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The Stakes are Life and Death - an Editorial Review of "Most Secret"

Book Blurb:

Jane Stowe frequently finds her irritable father, peevish stepmother, and half brother Rupert a trial. Her only hope of eventual escape is her maternal uncle, Roger Markham, whose heir she is. When he dies under mysterious circumstances, Jane is the obvious suspect.

Alex Gordon, family misfit, has been sent to find out if there's anything to Markham's suspicions about the schooner Sea Mew. With half the Continent at war, and the Young Pretender recently landed in Scotland, the matter may be of critical importance. Once Alex ferrets out--with Jane's assistance--the connection between the Sea Mew and Jacobite activity, he is told to leave the rest to the professionals. But the professionals have no stake in saving Jane from the gallows or Rupert from a charge of treason.

Most Secret was a finalist in the OKRWA IDA2018 Historical Fiction category and in the Next Generation Indie BookAwards 2019 Romance category.

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Author Bio:

Kathleen Buckley has loved writing ever since she learned to read. After a career which included light bookkeeping, working as a paralegal, and a stint as a security officer, she began to write as a second career, rather than as a hobby. Her first historical romance was penned (well, word processed) after re-reading Georgette Heyer’s Georgian/Regency romances and realizing that Ms. Heyer would never be able to write another, having died some forty years earlier. She is now the author of eight Georgian romances: An Unsuitable Duchess, Most Secret, Captain Easterday's Bargain, A Masked Earl, A Duke's Daughter, Portia and the Merchant of London, A Westminster Wedding, and A Peculiar Enchantment. While a ninth is in production she is writing the tenth.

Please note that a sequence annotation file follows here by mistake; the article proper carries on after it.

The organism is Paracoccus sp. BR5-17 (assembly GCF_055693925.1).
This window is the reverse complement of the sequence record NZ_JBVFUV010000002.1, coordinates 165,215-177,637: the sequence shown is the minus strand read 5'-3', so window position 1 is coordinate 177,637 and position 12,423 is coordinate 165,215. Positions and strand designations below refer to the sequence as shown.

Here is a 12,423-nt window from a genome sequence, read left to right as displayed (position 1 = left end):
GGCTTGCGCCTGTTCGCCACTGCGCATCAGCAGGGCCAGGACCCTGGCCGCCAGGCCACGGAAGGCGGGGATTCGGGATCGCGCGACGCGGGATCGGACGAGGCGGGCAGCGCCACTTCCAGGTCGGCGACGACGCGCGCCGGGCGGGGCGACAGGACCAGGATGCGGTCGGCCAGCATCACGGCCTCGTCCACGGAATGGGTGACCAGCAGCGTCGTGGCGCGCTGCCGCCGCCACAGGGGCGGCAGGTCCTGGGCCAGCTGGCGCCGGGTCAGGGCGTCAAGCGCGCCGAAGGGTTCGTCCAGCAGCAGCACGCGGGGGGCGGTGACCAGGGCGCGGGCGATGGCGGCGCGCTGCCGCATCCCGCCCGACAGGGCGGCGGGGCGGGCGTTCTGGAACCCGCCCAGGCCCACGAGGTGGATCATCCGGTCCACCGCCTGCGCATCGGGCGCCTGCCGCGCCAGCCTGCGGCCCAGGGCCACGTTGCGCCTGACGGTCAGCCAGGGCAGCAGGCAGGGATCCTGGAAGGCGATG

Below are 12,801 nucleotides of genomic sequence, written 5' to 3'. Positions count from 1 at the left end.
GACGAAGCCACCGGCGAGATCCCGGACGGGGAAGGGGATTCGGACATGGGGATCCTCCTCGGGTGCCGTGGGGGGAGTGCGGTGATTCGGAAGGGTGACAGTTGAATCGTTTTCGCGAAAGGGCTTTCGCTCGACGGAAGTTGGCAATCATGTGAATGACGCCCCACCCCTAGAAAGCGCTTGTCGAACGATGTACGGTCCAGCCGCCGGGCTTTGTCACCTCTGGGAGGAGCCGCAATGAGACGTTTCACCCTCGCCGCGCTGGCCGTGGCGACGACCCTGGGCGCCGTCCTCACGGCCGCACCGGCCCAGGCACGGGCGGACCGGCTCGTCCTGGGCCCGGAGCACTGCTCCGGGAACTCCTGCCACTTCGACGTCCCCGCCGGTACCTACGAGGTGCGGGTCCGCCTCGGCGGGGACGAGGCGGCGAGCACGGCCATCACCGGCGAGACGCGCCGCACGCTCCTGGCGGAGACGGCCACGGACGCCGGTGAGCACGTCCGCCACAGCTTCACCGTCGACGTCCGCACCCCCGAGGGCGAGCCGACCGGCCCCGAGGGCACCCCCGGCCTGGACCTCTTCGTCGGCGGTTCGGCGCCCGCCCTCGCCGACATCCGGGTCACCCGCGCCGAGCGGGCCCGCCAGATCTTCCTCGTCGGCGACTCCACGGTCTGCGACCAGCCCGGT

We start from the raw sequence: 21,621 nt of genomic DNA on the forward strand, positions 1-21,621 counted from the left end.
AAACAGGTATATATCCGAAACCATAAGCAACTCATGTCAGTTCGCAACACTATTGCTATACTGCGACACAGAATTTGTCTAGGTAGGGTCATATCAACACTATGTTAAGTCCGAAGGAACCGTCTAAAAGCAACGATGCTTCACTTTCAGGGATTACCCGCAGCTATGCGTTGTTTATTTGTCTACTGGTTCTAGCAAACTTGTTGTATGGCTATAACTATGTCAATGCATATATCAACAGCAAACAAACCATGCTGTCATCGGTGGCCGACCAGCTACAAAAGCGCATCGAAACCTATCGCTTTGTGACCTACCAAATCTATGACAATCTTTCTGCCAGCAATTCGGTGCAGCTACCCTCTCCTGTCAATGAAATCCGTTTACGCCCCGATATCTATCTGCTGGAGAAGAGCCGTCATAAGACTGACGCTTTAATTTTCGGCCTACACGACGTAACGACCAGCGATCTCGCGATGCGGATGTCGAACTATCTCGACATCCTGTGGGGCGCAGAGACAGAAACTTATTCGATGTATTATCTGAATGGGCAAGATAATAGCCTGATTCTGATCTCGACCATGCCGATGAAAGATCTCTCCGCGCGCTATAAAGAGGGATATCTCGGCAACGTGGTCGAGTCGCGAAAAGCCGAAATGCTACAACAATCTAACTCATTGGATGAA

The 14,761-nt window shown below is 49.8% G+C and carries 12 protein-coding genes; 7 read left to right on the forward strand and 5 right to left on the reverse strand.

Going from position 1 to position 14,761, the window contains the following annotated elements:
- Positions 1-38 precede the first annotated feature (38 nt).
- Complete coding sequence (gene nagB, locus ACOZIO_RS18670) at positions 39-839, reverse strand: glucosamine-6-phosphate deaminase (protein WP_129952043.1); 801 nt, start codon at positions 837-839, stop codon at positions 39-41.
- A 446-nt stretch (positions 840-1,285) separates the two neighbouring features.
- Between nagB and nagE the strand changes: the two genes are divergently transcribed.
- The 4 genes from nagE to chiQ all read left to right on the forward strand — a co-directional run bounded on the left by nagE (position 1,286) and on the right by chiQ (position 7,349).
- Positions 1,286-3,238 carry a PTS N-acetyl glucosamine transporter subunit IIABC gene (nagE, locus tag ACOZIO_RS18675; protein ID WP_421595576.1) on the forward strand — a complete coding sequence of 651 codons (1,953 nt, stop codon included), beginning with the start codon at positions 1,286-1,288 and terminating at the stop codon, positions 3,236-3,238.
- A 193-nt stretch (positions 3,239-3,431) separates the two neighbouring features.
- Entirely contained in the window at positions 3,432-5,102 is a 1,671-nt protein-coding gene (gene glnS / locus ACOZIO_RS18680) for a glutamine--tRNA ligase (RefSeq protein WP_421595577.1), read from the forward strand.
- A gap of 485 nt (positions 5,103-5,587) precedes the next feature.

Warning: no bodices are ripped in her romances, which might be described as "powder & patch & peril" rather than Jane Austen drawing room. They contain no explicit sex, but do contain the occasional den of vice and mild bad language, as the situations in which her characters find themselves sometimes call for an oath a little stronger than "Zounds!"

Captain Easterday's Bargain was an Oklahoma Romance Writers of America IDA 2019 finalist, Historical Fiction category.

Most Secret was an Oklahoma Romance Writers of America IDA 2018 finalist, Historical Fiction category, and a 2019 Next Generation Indie Book Awards finalist, Romance category.

Editorial Review:

Mistress Jane, I regret to inform you your uncle is dead.” But he looked less regretful than stern.

She could only stare at him. The world seemed to have come to a stop around her, though she could still hear the ticking of the clock on the mantelpiece.

I beg your pardon. I should not have told you so abruptly. Perhaps you should sit? Please permit me to offer my condolences.”

Yes, sit down, Jane.”

She edged her way to the nearest chair, feeling as if her knees might fold before she reached it. But even once she was seated, they remained on their feet.

How can he be dead? He was in robust health last week. If he was ill, why was I not sent for?”

When Jane Stowe's uncle dies under suspicious circumstances, the law initially suspects her as the prime suspect, considering that she is the sole heir and would benefit from his demise. Furthermore, her name was linked to the shrimps her uncle had consumed before his demise.

From the instant he laid eyes on Jane, Alex Gordon was convinced she had no involvement in her uncle's death, and he's determined to safeguard her from unwanted speculation and worst still, a hangs-man noose. However, Rupert, Jane’s half-brother, has been involved in some suspicious activities. Fearing the worst, Alex set out to discover the truth. Did the death of Jane's uncle have any connection to the Sea Mew and Captain O’Brien? And was Rupert simply a gullible fool in debt, or a traitor to his nation?

Words cannot express how much I enjoyed reading Most Secret by Kathleen Buckley. I do enjoy a good historical mystery and this book had mystery by the bucket load! I thought the story was very well executed and remarkably engaging. The hours flew by as I immersed myself in the joy of reading this book.